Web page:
The central nervous system (CNS) is the control centre for the body. It is made up of the brain, spinal cord and the covering of these, the meninges. Meningitis refers to inflammation of the meninges.
Steroid responsive meningitis-arteritis (SRMA) in dogs is an ‘immune mediated’ or ‘auto-immune’ condition. Whilst in humans it is often caused by a viral or bacterial infection of the central nervous system (CNS), infections of the CNS are uncommon in dogs in the UK due to vaccinations.
There are many different types of immune-mediated condition in animals. The underlying mechanism is complex but often involves the immune system targeting a protein (foreign substance or antigen) it comes into contact with in the environment, or minor infections from bacteria/viruses/parasites that match a protein in the body, causing an aberrant inflammatory reaction.
SRMA is an immune-mediated disease that affects the arteries in the covering of the nervous system (the meninges), but other areas in the body can be affected such as the joints.
We are not normally able to establish why an animal develops an immune-mediated disease such as SRMA. Why the immune system suddenly becomes ‘confused’ and decides to attack the CNS is a mystery. We recognise SRMA most commonly in young (less than two years of age) dogs of certain breeds including Beagles, Boxers, Bernese mountain dogs and Weimeraners, but dogs of any breed can be affected. A complex interaction of genetics and the animal’s environment probably contribute to developing the condition.
It seems that the juvenile immune system produces inflammation and antibodies (a protective protein produced by the immune-system in response to the presence of a foreign substance, or antigen) against a normal body protein – in SRMA this is a protein expressed by the walls of blood vessels in the meninges.
There is no infection with this condition and the condition is therefore not contagious.
The main clinical signs of SRMA are pain, stiffness of the gait, reluctance to move the neck, hunched back and often a fever – this pain is severe in the neck but can also be present to a lesser extent in the lower back. The pain is most severe when trying to touch the chin to the chest. Other neurological abnormalities are not expected with this condition. Most dogs will have no appetite and be reluctant to exercise.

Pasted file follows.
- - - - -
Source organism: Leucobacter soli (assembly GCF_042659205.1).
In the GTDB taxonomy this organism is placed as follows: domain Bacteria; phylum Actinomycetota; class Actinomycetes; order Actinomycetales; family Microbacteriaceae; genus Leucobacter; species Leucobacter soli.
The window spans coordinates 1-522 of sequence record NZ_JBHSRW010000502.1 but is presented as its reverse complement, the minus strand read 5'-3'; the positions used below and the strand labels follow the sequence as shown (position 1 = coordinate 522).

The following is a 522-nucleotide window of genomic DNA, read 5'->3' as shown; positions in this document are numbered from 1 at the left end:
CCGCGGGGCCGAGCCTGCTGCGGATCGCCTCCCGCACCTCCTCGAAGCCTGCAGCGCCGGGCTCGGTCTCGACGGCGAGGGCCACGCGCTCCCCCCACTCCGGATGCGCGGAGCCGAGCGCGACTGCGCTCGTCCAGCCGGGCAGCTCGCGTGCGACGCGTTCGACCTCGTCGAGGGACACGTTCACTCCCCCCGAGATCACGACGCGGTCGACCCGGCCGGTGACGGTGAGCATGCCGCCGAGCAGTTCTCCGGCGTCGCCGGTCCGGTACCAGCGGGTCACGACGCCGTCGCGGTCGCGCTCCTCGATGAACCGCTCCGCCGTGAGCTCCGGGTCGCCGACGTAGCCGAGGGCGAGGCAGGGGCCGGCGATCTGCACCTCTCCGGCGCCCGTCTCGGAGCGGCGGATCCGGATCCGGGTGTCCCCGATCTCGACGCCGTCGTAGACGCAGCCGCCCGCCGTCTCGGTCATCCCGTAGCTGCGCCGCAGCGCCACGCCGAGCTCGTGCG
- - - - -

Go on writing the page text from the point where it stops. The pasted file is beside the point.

Inflammation can affect other parts of the body – typically the joints. Swollen joints can also cause a stiff and stilted way of walking. Rarely, animals with SRMA can have inflammation of other inner body surfaces, like the covering of the heart (potentially causing abnormal heart rhythm), lungs and abdominal contents (causing the development of some fluid).
Unfortunately, the diagnosis of inflammatory CNS disease cannot be based solely on the signs shown by a patient. A diagnosis is normally made on the basis of firstly excluding other causes of spinal pain (like bone or soft tissue infections, immune-mediated joint disease, infections) with blood tests and X-rays. Then, a spinal fluid sample is collected from the neck or lower spine (or both) in a sterile manner under general anaesthesia. The demonstration of inflammation, and the presence of a specific type of inflammatory cell, will facilitate a presumptive diagnosis. Although infection is very unlikely, we normally run a panel of tests to exclude this possibility.
Thankfully yes and, in the long term, most dogs will be able to live a normal life. The mainstay of treating SRMA is suppression of the immune system with drugs, particularly high doses of corticosteroids like Prednisolone, to counteract the ‘over-excitation’ of the immune system. The administration of high doses of steroids by injection, or orally, very often results in significant and rapid improvement, or resolution of the clinical signs. The dose is then reduced slowly over the course of several months until the stimulus for the immune system has gone.
Unfortunately, side effects are often seen with steroid use. Common dose-dependent side effects of steroids include increased thirst and hunger (consequently urination and weight gain), lethargy, panting, and increased risk of infections (respiratory, urinary etc).
Occasionally, additional medications are required, either to aid suppression of the immune system, or to allow us to reduce the steroid dose without fear of relapse. Most of these second-line drugs are technically ‘chemotherapy’ drugs – but it should be noted that we use them at relatively low and safe levels and side effects are rare. We commonly use cytosine arabinoside (Cytarabine) as an injection, when patients are hospitalised. Other medications like Cyclosporine and Azathioprine can be used orally.
Your veterinary neurologist or primary care vet will discuss with you what side effects may be expected with medication.
The prognosis for SRMA is generally very good, with most patients improving after two to three days of treatment and entering clinical remission within two weeks.
Treatment with steroids is normally required for five to seven months, after which treatment can be stopped and a normal length and quality of life can be expected.
Relapses of SRMA are possible either during the course of treatment or after treatment has been stopped. Roughly 20% of patients with SRMA will relapse. If they do, the clinical signs will be similar or identical to the original syndrome. Normally with a ‘step-back’ in the treatment regime a relapse can be successfully treated.
Occasional visits to your vet may be required during the course of treatment. Your vet may suggest blood tests every few months to assess the function of organs that may be affected by treatment. How often this is required will be dependent on the individual’s response to treatment.
If you have any concerns about your dog, or their treatment, do not hesitate to contact your vet.